Tune in to In Good Company

4. Skimm’d from The Couch

The Daily Skimm, a daily newsletter that breaks down the most important news you need to know to start your day, is a staple in my inbox, so I was excited to hear that its founders Carly Zakin and Danielle Weisberg were launching a podcast! They two former news producers started theSkimm from their couch and now they’re bringing it back to one, and inviting powerful female leaders to sit down and chat about everything from celebrating career wins to the worst advice they’ve ever received. It’s an inside look at what it’s really like on the road to success.

Tune in to Skimm’d from The Couch

5. The Role Models Podcast

This is another great women’s leadership podcast from Berlin! Isabelle Sonnenfeld, Head of News Lab at Google for Germany, Switzerland, Austria, and David Noël, former VP Community and Communications Director at SoundCloud, started Role Models to connect the local tech and startup community in Berlin with women role models. The Role Models Podcast features a series of wide-reaching recorded conversations with inspiring women about their approach to life and career, lessons learned, and challenges tackled.

Tune in to The Role Models Podcast

6. The Broad Experience

We all define success differently, and having a sane, balanced existence is important to a lot of us. But many women are ambitious, yet we don’t quite reach our full potential. There are many reasons why. In The Broad Experience, Ashley Milne-Tyte, a British-born writer and public radio reporter based in New York, features women of different ages from all sorts of different backgrounds, who speak about women and the workplace.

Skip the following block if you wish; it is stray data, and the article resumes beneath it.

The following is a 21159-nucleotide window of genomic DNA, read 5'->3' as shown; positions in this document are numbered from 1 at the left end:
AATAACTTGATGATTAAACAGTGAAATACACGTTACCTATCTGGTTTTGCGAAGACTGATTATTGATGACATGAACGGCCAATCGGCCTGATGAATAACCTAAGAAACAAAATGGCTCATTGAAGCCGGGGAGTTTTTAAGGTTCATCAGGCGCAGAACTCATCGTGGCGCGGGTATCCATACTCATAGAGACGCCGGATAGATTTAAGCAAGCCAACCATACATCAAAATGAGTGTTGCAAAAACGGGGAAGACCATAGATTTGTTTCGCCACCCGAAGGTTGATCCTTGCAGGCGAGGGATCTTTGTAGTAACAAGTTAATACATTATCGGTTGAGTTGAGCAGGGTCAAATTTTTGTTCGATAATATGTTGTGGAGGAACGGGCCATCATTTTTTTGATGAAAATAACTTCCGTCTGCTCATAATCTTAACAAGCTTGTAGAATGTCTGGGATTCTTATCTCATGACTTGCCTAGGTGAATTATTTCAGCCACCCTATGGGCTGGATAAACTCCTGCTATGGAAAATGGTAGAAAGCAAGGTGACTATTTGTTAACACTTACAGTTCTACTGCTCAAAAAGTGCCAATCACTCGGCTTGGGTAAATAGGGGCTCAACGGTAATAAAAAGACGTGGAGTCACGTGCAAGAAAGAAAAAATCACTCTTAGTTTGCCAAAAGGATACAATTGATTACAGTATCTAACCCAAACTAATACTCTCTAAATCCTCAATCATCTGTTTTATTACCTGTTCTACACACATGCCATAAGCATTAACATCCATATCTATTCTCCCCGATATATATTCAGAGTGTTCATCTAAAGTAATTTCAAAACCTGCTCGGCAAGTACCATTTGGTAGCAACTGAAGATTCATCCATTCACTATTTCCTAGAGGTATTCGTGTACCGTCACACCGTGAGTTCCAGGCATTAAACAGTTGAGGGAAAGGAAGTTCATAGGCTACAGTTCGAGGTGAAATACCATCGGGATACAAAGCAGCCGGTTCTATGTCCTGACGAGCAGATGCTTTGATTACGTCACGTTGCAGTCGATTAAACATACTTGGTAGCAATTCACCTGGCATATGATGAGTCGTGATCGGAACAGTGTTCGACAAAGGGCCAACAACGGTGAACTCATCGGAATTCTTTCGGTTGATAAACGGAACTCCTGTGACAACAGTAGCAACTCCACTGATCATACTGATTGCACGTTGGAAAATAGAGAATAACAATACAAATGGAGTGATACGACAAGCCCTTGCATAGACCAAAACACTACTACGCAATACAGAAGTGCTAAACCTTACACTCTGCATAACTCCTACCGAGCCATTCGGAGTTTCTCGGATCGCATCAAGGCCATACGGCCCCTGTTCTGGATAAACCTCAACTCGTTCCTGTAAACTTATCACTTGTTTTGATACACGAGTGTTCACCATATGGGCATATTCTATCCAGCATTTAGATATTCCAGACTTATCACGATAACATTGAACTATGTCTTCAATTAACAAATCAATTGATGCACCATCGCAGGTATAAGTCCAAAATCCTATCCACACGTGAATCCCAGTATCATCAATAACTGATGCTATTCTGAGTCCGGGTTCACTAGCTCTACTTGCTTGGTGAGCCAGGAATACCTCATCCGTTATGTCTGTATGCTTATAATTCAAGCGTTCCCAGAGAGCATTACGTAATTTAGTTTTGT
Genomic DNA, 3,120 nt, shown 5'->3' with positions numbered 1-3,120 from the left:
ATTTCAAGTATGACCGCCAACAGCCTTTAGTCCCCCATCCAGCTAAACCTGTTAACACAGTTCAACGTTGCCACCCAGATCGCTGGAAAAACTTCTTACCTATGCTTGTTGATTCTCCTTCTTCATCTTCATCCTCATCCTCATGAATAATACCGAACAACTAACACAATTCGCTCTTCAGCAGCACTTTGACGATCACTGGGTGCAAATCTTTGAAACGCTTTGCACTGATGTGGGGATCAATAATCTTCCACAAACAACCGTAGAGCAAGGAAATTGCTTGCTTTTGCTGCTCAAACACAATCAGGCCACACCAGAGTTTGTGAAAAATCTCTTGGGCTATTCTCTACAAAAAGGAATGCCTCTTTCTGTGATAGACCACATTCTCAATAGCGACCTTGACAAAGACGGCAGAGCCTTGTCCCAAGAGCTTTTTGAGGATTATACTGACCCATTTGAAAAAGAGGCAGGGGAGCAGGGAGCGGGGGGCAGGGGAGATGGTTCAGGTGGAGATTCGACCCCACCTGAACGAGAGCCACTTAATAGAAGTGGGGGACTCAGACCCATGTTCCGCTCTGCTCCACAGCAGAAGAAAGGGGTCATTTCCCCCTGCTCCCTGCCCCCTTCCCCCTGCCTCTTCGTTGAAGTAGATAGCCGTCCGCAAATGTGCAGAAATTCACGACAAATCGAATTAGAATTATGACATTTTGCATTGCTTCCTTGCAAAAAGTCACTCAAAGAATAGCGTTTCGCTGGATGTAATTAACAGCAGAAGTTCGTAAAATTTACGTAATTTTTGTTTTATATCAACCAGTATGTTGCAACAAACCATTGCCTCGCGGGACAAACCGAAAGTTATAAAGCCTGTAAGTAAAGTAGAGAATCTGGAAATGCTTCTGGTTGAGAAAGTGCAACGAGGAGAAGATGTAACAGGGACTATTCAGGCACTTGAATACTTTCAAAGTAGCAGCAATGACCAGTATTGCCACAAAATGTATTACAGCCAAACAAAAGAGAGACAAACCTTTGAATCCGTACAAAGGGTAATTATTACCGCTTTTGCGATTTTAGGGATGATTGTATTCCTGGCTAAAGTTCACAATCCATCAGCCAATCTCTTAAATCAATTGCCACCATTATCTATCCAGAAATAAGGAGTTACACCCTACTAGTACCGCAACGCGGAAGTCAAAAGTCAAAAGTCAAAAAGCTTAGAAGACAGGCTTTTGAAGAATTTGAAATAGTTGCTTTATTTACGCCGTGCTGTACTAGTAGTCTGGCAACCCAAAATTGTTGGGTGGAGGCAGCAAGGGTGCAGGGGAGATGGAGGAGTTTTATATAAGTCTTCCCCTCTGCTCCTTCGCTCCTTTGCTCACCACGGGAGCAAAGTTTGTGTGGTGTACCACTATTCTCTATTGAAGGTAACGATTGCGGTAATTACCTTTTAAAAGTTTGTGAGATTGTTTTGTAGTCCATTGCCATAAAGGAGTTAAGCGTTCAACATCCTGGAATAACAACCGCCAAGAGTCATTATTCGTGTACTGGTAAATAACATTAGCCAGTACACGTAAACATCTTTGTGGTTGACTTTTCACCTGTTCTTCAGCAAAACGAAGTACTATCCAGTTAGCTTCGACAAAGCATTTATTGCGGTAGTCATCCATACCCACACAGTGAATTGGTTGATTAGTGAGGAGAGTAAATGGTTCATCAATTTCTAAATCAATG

Tune in to The Broad Experience

  1. Being Boss

This is one of my top tips for all the creative entrepreneurs, freelancers, and side-hustlers out there. Co-hosts Emily Thompson and Kathleen Shannon dig into the mindset, habits, routines, and boundaries that help you make money doing what you love. They’ve also brought out a book by the same name that is a great read!

Tune in to Being Boss


I hope these podcasts inspire you, make you laugh, and get you to take action IRL. Are there any more women’s podcasts that I’ve missed that you’d add to this list? I’d love to hear about them – drop me a DM with your recommendations!


Creating the perfect (work)day

Creating the perfect (work)day

Kat – April 2018

What would your perfect day look like if it was completely up to you? That’s the luxury question I got to ask myself at the beginning of February. I’d decided to leave my full-time job and go out on my own. Which was 110% the right decision for me, but I didn’t think it would take me so long to adjust. There is such a thing as too much freedom as everyone who has worked from home will tell you! When do you wake up? When do you work on what project? Until when do you check emails? Is running errands or meeting friends during the day an okay break or a no-go distraction? Questions over questions! Since one of CoWomen’s goals is to help driven women create their perfect day, I thought I’d share what have been my three key findings to help anyone looking for inspiration on crafting theirs – be it because you’re doing home office for a day or switching completely to working from home!

1. Get into a sleep schedule